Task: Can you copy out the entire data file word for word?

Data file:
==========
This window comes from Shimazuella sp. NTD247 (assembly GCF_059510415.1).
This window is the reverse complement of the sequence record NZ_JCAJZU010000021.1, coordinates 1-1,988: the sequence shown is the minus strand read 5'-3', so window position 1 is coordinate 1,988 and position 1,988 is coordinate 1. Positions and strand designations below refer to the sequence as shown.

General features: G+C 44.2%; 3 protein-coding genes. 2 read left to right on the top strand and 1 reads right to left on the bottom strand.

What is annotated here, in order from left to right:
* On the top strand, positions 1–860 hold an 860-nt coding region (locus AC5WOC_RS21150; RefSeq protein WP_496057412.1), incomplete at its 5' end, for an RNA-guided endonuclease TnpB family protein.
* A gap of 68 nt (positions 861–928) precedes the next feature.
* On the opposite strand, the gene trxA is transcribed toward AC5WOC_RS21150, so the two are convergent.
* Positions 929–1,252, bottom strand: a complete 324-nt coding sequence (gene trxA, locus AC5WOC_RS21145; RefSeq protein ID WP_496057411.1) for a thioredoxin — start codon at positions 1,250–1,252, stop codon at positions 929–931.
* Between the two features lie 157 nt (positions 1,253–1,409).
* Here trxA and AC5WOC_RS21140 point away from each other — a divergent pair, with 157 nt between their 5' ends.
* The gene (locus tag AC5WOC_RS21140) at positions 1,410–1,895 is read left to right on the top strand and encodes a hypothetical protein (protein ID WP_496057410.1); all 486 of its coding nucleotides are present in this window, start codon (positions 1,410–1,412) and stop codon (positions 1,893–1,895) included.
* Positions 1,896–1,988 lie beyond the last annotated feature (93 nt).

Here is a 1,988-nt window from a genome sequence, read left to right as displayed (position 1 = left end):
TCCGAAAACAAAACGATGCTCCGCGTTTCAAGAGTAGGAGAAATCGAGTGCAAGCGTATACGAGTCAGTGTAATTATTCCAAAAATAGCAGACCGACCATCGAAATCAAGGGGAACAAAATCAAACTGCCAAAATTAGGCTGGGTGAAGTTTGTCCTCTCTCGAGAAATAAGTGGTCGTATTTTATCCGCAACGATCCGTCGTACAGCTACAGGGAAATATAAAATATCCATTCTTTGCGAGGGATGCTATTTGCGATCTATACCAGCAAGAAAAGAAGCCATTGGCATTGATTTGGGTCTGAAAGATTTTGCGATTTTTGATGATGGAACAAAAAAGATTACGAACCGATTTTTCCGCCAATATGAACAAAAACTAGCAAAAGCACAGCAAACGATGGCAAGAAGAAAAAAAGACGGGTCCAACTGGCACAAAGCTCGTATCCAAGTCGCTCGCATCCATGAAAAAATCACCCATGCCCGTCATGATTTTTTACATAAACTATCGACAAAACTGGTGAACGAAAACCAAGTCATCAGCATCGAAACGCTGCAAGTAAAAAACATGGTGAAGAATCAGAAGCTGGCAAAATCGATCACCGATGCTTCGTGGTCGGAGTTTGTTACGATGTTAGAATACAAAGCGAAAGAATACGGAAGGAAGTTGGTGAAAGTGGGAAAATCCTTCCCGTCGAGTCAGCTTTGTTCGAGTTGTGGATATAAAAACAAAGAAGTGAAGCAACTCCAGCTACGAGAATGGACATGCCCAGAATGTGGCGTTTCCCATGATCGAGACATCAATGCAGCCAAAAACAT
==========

This window comes from Shimazuella sp. NTD247 (assembly GCF_059510415.1).
This window is the reverse complement of the sequence record NZ_JCAJZU010000021.1, coordinates 1-1,988: the sequence shown is the minus strand read 5'-3', so window position 1 is coordinate 1,988 and position 1,988 is coordinate 1. Positions and strand designations below refer to the sequence as shown.

General features: G+C 44.2%; 3 protein-coding genes. 2 read left to right on the top strand and 1 reads right to left on the bottom strand.

What is annotated here, in order from left to right:
* On the top strand, positions 1–860 hold an 860-nt coding region (locus AC5WOC_RS21150; RefSeq protein WP_496057412.1), incomplete at its 5' end, for an RNA-guided endonuclease TnpB family protein.
* A gap of 68 nt (positions 861–928) precedes the next feature.
* On the opposite strand, the gene trxA is transcribed toward AC5WOC_RS21150, so the two are convergent.
* Positions 929–1,252, bottom strand: a complete 324-nt coding sequence (gene trxA, locus AC5WOC_RS21145; RefSeq protein ID WP_496057411.1) for a thioredoxin — start codon at positions 1,250–1,252, stop codon at positions 929–931.
* Between the two features lie 157 nt (positions 1,253–1,409).
* Here trxA and AC5WOC_RS21140 point away from each other — a divergent pair, with 157 nt between their 5' ends.
* The gene (locus tag AC5WOC_RS21140) at positions 1,410–1,895 is read left to right on the top strand and encodes a hypothetical protein (protein ID WP_496057410.1); all 486 of its coding nucleotides are present in this window, start codon (positions 1,410–1,412) and stop codon (positions 1,893–1,895) included.
* Positions 1,896–1,988 lie beyond the last annotated feature (93 nt).

Here is a 1,988-nt window from a genome sequence, read left to right as displayed (position 1 = left end):
TCCGAAAACAAAACGATGCTCCGCGTTTCAAGAGTAGGAGAAATCGAGTGCAAGCGTATACGAGTCAGTGTAATTATTCCAAAAATAGCAGACCGACCATCGAAATCAAGGGGAACAAAATCAAACTGCCAAAATTAGGCTGGGTGAAGTTTGTCCTCTCTCGAGAAATAAGTGGTCGTATTTTATCCGCAACGATCCGTCGTACAGCTACAGGGAAATATAAAATATCCATTCTTTGCGAGGGATGCTATTTGCGATCTATACCAGCAAGAAAAGAAGCCATTGGCATTGATTTGGGTCTGAAAGATTTTGCGATTTTTGATGATGGAACAAAAAAGATTACGAACCGATTTTTCCGCCAATATGAACAAAAACTAGCAAAAGCACAGCAAACGATGGCAAGAAGAAAAAAAGACGGGTCCAACTGGCACAAAGCTCGTATCCAAGTCGCTCGCATCCATGAAAAAATCACCCATGCCCGTCATGATTTTTTACATAAACTATCGACAAAACTGGTGAACGAAAACCAAGTCATCAGCATCGAAACGCTGCAAGTAAAAAACATGGTGAAGAATCAGAAGCTGGCAAAATCGATCACCGATGCTTCGTGGTCGGAGTTTGTTACGATGTTAGAATACAAAGCGAAAGAATACGGAAGGAAGTTGGTGAAAGTGGGAAAATCCTTCCCGTCGAGTCAGCTTTGTTCGAGTTGTGGATATAAAAACAAAGAAGTGAAGCAACTCCAGCTACGAGAATGGACATGCCCAGAATGTGGCGTTTCCCATGATCGAGACATCAATGCAGCCAAAAACAT